1945. US war correspondent Jake Geismer (Clooney) arrives in Berlin to cover the Potsdam Peace Conference. Shepherded around town by a genial fixer (Maguire), Geismer is pulled into a nexus of subterfuge involving the black market, V2 rockets and Geismer’s old flame (Blanchett).
One of the great things about awaiting a new Steven Soderbergh movie is that you are never quite sure which Steven Soderbergh is going to show up. There is Steven The Entertainer, a purveyor of smart, snappy, often crime-themed genre entertainments (Out Of Sight, The Limey, Ocean’s Eleven) that have one foot in the filmic entertainments of the past; there is Steven The Worthy, the maker of thought-provoking, issue-driven dramas (Erin Brockovich, Traffic) that manage to invest the messaging with a populist touch; and there is Steven The Experimentalist, an artist who plays with genre, content and form (Kafka, Schizopolis, Solaris, Bubble) without a care in the world for audience approval.
With his latest, based on Joseph Kanon’s doorstep of a novel, all three Soderberghs turn up at once, and the result is an interesting mess. Rather than make a film about the ’40s, Soderbergh has attempted to make a film from the ’40s, a lush thriller/melodrama à la Casablanca, The Third Man and Notorious, shot in Warner Bros. house style. At times, the movie veers into a studied Euro artsiness, all inky blacks and burnt-out whites, but mostly Soderbergh gets the approximation dead right. The spare, up-front credits sequence; the restrained camera moves; the dodgy back-projections; the claustrophobic, shot-on-a-backlot feel are all recreated with a film buff’s affection and care for the telling details. This is pastiche, not parody (which is why a blatant closing airport nod to Casablanca really jars) but, in nailing the minutiae, Soderbergh overlooks the entertainment values that a Jack Warner or Louis B. Mayer would have demanded.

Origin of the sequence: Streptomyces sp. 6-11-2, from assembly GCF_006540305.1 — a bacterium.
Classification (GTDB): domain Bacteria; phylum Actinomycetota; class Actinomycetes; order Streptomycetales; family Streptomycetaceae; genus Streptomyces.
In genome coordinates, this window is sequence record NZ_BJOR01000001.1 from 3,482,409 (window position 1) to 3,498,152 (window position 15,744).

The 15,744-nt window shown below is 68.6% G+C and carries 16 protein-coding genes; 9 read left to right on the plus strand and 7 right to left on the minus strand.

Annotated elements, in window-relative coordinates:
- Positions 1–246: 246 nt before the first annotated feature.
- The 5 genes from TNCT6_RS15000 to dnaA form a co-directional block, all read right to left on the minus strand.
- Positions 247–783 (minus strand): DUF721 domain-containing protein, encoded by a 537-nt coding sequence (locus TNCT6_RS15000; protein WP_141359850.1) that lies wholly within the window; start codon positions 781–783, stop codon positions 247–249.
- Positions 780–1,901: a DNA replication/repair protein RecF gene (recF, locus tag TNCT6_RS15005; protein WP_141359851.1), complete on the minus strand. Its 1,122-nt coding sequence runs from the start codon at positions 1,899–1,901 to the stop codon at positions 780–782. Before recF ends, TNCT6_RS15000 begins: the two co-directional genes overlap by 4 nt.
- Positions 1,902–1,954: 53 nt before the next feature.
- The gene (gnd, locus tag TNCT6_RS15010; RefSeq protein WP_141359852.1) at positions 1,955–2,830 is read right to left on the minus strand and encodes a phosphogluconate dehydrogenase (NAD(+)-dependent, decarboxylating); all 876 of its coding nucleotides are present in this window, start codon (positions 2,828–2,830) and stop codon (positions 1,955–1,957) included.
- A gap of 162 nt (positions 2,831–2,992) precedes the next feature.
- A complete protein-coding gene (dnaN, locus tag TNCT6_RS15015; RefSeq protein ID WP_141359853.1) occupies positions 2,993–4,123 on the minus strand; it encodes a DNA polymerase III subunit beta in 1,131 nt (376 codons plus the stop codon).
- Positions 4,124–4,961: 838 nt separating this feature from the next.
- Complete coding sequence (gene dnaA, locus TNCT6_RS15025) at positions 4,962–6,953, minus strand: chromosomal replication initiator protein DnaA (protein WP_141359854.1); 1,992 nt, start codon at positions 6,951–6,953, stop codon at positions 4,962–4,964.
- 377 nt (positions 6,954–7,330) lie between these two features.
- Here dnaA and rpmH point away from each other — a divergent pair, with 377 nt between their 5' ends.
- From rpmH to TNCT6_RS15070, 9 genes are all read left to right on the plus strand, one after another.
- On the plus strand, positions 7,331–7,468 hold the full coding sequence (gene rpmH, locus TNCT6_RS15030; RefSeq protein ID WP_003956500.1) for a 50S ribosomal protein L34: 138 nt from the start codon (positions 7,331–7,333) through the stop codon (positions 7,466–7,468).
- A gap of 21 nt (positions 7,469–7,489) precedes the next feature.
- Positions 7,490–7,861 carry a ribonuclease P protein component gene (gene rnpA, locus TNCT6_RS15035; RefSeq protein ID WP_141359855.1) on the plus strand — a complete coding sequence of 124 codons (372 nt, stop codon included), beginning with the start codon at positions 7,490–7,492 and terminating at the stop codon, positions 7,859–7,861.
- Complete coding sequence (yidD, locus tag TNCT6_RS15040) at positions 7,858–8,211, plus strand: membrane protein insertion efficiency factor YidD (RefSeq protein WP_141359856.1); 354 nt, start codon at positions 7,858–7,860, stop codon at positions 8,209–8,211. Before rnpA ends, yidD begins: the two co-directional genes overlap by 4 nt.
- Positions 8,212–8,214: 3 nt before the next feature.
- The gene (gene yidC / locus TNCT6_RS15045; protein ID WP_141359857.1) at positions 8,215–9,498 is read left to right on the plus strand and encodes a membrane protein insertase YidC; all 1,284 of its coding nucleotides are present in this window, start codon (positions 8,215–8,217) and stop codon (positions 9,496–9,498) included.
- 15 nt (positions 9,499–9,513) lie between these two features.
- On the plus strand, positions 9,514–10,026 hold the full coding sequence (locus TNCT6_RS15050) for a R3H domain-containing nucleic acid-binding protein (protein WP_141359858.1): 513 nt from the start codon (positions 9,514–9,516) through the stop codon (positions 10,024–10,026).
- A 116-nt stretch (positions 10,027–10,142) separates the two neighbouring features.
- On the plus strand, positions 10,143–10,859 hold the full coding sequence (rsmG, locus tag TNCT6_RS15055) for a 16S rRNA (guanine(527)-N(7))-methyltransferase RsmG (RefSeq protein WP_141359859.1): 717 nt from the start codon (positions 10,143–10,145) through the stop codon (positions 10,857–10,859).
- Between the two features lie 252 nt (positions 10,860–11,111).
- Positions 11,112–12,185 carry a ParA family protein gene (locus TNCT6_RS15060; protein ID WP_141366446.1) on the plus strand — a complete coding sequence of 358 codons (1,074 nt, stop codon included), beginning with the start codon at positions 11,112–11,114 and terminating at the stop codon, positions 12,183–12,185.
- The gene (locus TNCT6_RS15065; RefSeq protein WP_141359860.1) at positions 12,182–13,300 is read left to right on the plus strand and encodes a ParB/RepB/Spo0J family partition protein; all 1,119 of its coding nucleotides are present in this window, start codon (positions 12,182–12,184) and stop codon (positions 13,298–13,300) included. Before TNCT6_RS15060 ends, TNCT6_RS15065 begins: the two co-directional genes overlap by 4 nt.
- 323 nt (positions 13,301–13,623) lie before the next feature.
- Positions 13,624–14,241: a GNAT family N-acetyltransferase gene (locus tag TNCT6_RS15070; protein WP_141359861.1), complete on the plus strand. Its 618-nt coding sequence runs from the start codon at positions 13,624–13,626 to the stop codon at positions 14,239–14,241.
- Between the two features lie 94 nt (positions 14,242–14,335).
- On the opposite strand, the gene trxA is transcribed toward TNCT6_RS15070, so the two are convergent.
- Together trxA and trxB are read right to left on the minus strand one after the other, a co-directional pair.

Adding pungency is Soderbergh’s intention to make an old studio picture with modern sensibilities. Paul Attanasio’s screenplay is saturated with disillusionment about American post-War motives, frank dialogue (“Don’t Jew me on the price,” barks Tobey Maguire’s Corporal Tully) and a scene akin to Rick in Casablanca throwing Ilsa on a bed and taking her roughly from behind. But what Soderbergh doesn’t improve upon is character nuance and psychological complexity. He also fails to make the mystery/thriller aspects compelling. There’s interesting noir-ish meat here, but the storytelling feels disengaged, never making you care enough about Geismer’s journey.
The net result is that while the recreation has strong moments (a footchase through an Allied parade works a treat), The Good German is strangely lifeless and remote. Perhaps the biggest disappointment is its cast, who fail to generate any star wattage. Sporting a bandaged ear like another movie Jake in over his head — Gittes from Chinatown — Clooney turns in probably his least charismatic performance to date, failing to convince there is a beating heart under the wiseacre exterior of his shambling shamus. Under a mask of make-up Cate Blanchett fares little better, invoking Dietrich and Garbo but delivering nothing approaching a rounded, believable character. In trying so hard to experiment with bygone styles, Soderbergh and co. have failed to commit to the substance, the spark and the melodrama of the Golden Age. Perhaps the answer lies with a different director. Whatever happened to that guy who made Out Of Sight?